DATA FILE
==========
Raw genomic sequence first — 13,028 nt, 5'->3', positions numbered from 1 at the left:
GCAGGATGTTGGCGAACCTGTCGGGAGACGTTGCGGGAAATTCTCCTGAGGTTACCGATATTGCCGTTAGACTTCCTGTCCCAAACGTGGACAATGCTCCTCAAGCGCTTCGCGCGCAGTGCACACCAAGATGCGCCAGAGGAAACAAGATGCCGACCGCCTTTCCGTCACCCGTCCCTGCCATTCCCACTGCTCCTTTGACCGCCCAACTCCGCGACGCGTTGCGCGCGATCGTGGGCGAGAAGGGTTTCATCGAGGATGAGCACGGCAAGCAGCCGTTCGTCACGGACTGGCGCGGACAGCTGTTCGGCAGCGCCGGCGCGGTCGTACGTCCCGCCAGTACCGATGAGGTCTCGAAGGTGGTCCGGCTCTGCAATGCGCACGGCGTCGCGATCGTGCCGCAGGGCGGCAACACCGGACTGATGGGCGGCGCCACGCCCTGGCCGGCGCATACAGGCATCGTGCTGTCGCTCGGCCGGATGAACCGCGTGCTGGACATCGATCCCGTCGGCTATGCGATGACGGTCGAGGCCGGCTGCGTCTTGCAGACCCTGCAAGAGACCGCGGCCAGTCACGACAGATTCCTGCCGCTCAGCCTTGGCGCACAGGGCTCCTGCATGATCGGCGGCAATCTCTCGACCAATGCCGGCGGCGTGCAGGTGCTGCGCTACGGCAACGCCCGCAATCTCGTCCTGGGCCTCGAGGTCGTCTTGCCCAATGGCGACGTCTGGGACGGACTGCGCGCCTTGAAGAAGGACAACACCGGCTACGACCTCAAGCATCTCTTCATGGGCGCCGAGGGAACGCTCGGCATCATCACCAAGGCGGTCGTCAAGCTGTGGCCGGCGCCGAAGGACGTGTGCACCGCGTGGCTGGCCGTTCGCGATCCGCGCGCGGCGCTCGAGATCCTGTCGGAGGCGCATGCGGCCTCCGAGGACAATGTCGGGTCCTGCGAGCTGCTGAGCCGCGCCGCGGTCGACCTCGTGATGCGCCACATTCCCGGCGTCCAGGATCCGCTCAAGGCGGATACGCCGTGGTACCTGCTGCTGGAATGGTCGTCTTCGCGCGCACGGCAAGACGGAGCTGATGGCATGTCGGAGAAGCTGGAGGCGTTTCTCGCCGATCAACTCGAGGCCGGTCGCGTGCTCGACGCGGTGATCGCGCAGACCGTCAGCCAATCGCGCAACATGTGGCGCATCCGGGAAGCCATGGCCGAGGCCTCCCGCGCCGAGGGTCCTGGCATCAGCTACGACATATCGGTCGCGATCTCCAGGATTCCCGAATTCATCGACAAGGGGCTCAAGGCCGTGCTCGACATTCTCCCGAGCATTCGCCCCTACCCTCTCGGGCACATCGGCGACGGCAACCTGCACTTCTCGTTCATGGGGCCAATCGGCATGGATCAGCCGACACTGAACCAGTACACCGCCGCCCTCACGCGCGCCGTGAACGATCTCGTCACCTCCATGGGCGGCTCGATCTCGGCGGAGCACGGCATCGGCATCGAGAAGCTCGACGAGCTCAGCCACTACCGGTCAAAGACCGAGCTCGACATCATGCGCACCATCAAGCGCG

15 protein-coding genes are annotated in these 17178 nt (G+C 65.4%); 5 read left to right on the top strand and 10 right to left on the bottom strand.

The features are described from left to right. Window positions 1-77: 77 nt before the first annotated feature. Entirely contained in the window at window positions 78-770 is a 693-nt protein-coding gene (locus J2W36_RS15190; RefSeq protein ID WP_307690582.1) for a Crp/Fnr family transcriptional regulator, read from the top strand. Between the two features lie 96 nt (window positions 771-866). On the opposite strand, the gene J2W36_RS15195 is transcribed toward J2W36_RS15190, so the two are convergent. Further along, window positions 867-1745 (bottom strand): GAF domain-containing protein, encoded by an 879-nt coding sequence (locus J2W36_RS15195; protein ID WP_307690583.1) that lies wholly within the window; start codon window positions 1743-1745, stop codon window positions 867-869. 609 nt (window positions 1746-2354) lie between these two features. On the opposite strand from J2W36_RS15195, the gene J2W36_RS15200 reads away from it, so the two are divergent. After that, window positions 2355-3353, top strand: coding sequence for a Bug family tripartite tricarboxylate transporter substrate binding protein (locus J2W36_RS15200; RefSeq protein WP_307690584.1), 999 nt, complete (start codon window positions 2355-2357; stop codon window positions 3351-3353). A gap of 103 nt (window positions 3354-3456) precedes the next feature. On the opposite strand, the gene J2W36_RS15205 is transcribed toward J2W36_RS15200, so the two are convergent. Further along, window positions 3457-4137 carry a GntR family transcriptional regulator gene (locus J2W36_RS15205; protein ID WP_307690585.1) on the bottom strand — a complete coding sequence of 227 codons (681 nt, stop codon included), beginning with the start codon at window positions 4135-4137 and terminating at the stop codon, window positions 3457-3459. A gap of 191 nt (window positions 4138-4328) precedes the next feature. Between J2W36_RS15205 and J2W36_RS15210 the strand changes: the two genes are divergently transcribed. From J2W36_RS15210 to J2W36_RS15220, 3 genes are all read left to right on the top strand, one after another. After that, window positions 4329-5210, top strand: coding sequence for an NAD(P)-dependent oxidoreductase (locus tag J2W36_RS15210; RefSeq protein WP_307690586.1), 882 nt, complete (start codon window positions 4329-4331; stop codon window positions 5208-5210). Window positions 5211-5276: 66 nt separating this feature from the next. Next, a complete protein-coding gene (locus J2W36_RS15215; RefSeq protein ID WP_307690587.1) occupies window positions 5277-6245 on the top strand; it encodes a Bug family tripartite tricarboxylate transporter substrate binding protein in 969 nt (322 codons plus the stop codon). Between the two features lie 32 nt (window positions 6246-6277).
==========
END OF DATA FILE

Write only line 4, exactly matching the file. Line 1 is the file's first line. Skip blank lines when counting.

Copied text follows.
The features are described from left to right. Window positions 1-77: 77 nt before the first annotated feature. Entirely contained in the window at window positions 78-770 is a 693-nt protein-coding gene (locus J2W36_RS15190; RefSeq protein ID WP_307690582.1) for a Crp/Fnr family transcriptional regulator, read from the top strand. Between the two features lie 96 nt (window positions 771-866). On the opposite strand, the gene J2W36_RS15195 is transcribed toward J2W36_RS15190, so the two are convergent. Further along, window positions 867-1745 (bottom strand): GAF domain-containing protein, encoded by an 879-nt coding sequence (locus J2W36_RS15195; protein ID WP_307690583.1) that lies wholly within the window; start codon window positions 1743-1745, stop codon window positions 867-869. 609 nt (window positions 1746-2354) lie between these two features. On the opposite strand from J2W36_RS15195, the gene J2W36_RS15200 reads away from it, so the two are divergent. After that, window positions 2355-3353, top strand: coding sequence for a Bug family tripartite tricarboxylate transporter substrate binding protein (locus J2W36_RS15200; RefSeq protein WP_307690584.1), 999 nt, complete (start codon window positions 2355-2357; stop codon window positions 3351-3353). A gap of 103 nt (window positions 3354-3456) precedes the next feature. On the opposite strand, the gene J2W36_RS15205 is transcribed toward J2W36_RS15200, so the two are convergent. Further along, window positions 3457-4137 carry a GntR family transcriptional regulator gene (locus J2W36_RS15205; protein ID WP_307690585.1) on the bottom strand — a complete coding sequence of 227 codons (681 nt, stop codon included), beginning with the start codon at window positions 4135-4137 and terminating at the stop codon, window positions 3457-3459. A gap of 191 nt (window positions 4138-4328) precedes the next feature. Between J2W36_RS15205 and J2W36_RS15210 the strand changes: the two genes are divergently transcribed. From J2W36_RS15210 to J2W36_RS15220, 3 genes are all read left to right on the top strand, one after another. After that, window positions 4329-5210, top strand: coding sequence for an NAD(P)-dependent oxidoreductase (locus tag J2W36_RS15210; RefSeq protein WP_307690586.1), 882 nt, complete (start codon window positions 4329-4331; stop codon window positions 5208-5210). Window positions 5211-5276: 66 nt separating this feature from the next. Next, a complete protein-coding gene (locus J2W36_RS15215; RefSeq protein ID WP_307690587.1) occupies window positions 5277-6245 on the top strand; it encodes a Bug family tripartite tricarboxylate transporter substrate binding protein in 969 nt (322 codons plus the stop codon). Between the two features lie 32 nt (window positions 6246-6277).